So far, social commerce has been slow to conquer the market, but we expect to see big changes in 2016. Being able to shop within a social network provides the best of both worlds for retailer and consumer. The overall user experience is better as consumers can complete their shopping without leaving the site, while the propensity for converting a sale is higher for retailers.
Last year, Pinterest and Instagram added e-commerce to their networks, following in the footsteps of Twitter and Facebook. Pinterest buyable pins are yet to be rolled out in the UK, but it’ll be interesting to see what impact these buttons will have on the retail market and social channels themselves.
Size matters in 2016! Audience screens will get both bigger and smaller simultaneously – think 24” HD monitors for office use vs. the Apple Watch on a user’s wrist. This trend has the potential to cause brands a huge headache when it comes to web development strategies and contextual advertising.
The mobile-first approach sounds great on paper, but brands mustn’t forget about all the other devices in the eco system. This could mean a move away from responsive websites to dynamic content serving.
The Apple Watch makes it easy for advertisers to quite literally get ‘in the face’ of a user, but there are drawbacks. This year, brands need to learn how to strike the right balance between invasive vs. contextual advertising. No-one likes to be bombarded with irrelevant messages, but advertising in the right context is the next logical step.
Responsive has become synonymous with ‘mobile friendly’ but it has its limitations especially as scaling a website is not always the right solution (think Apple Watch screen size). The leaders in web technology such as Amazon, Google and MSN all show very different websites depending on the device being used – and on the same domain. Although highly technical and resource heavy to develop, we predict that smaller organisations will start investing in websites that change in a more fundamental way across devices beyond scaling and re-arranging elements, as ultimately this will drive better conversion rates.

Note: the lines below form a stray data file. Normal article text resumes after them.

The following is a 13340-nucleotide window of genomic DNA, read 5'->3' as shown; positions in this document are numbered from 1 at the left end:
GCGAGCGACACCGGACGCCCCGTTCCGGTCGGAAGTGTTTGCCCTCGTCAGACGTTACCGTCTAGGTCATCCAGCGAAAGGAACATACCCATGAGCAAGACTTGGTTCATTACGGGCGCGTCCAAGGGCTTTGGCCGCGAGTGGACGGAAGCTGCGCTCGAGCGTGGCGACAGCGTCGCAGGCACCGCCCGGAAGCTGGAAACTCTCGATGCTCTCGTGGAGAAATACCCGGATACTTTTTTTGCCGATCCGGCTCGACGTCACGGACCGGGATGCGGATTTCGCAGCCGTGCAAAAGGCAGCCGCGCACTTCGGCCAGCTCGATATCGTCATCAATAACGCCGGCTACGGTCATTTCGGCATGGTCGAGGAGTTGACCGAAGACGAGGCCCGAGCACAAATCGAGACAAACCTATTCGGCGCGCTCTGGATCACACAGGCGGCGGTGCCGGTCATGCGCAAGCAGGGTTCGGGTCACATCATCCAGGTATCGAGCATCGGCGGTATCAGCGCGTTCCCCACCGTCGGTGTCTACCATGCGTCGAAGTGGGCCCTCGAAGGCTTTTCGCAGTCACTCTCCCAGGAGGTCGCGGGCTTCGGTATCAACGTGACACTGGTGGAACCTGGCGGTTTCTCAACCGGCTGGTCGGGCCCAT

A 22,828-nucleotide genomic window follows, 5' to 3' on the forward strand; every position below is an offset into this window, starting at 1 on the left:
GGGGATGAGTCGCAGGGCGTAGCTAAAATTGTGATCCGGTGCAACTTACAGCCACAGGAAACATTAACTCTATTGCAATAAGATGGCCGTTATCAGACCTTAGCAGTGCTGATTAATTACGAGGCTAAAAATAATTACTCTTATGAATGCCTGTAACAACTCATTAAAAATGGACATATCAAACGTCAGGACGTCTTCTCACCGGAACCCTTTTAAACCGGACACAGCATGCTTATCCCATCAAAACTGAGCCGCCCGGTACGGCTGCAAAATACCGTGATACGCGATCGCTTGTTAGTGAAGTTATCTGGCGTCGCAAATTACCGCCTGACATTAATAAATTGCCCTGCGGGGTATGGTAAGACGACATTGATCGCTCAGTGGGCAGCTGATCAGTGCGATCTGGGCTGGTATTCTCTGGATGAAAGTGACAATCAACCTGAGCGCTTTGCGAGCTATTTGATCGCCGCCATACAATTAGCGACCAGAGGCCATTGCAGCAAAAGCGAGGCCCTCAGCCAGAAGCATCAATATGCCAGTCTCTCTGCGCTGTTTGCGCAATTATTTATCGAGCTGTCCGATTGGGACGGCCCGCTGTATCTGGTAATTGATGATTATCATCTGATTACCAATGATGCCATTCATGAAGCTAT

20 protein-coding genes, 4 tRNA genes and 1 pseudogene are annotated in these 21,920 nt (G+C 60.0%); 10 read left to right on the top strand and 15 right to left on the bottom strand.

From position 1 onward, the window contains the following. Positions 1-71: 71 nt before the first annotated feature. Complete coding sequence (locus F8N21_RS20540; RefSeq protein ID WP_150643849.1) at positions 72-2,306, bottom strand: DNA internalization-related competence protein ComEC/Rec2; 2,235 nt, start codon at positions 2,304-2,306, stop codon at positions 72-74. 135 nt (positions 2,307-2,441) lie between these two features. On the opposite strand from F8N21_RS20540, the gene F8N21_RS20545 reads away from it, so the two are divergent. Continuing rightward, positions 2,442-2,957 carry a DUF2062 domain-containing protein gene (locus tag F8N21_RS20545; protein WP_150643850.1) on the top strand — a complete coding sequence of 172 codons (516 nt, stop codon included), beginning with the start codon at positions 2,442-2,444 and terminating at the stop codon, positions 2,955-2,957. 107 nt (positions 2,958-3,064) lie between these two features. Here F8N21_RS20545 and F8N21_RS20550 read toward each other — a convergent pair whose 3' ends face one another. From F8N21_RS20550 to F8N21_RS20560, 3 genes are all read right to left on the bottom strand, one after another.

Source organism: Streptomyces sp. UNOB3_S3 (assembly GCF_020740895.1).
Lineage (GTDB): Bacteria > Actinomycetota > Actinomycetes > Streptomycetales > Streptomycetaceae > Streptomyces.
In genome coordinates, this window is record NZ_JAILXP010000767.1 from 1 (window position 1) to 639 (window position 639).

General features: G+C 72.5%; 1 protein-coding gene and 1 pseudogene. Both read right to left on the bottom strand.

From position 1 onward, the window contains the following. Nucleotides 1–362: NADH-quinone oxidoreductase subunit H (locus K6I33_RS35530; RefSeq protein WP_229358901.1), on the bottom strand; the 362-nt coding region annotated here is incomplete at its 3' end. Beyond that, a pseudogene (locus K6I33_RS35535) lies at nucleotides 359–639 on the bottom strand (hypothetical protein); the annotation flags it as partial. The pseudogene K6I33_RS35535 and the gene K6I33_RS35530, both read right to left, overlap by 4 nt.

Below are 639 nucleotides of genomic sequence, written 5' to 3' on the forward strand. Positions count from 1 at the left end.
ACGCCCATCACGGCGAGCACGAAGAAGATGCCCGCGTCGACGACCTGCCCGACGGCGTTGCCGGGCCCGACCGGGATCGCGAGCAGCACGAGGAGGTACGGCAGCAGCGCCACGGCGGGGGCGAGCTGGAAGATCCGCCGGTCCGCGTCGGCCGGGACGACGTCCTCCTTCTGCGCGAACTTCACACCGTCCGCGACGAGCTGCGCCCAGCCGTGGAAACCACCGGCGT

Video ads will soon emerge from the recent growth of mobile video. Google recently moved TrueView Video campaigns into the standard AdWords platform, giving them the same targeting options and campaign structure as existing search and shopping campaigns. This lends itself very well to video ads appearing in SERPs soon.
Bing recently announced that they are releasing Betas to include video and image ads, so they could soon be trumping Google in this space.
Siri, Cortana, Alexa and Google Now have changed the way people search. Within device Search activity, we see more instances of users starting their query with “OK Google…”. People increasingly use the voice command functions of phones and smart watches and the next logical step is to build voice-led results and ads.
Brands will expand their Search activity to capture this voice search traffic by adding conversation type searches. Examples include: ‘Where can I…?’; “What is the best…?’; ‘How to…?’. Optimising Search activity with these voice questions is an excellent way to get clicks at a lower cost and drive even more conversions with leftover budgets.
With an emoji becoming 2015
word of the year, brands are keen to capitalise on this universal language to engage with users cross-borders. Charities in particular have already started to use them to tell stories and engage with people across social networks. The WWF campaign to raise awareness of endangered species was a great way to demonstrate how this engagement can also lead to donations. As a first truly global language, charities we spoke to found the emoji marketing trend very interesting and were keen to look at ways they could incorporate them into their campaigns. Watch this space….
The fast pace of change makes the digital industry one of the most interesting to work in. With new platforms and initiatives launching every day, it’ll be interesting to watch the trends unfold in 2016, and more importantly see how advertisers respond and adapt their digital marketing budget and strategies. Will digital marketers capitalise on everything big data and digital marketing has to offer? We’ll have to wait and see.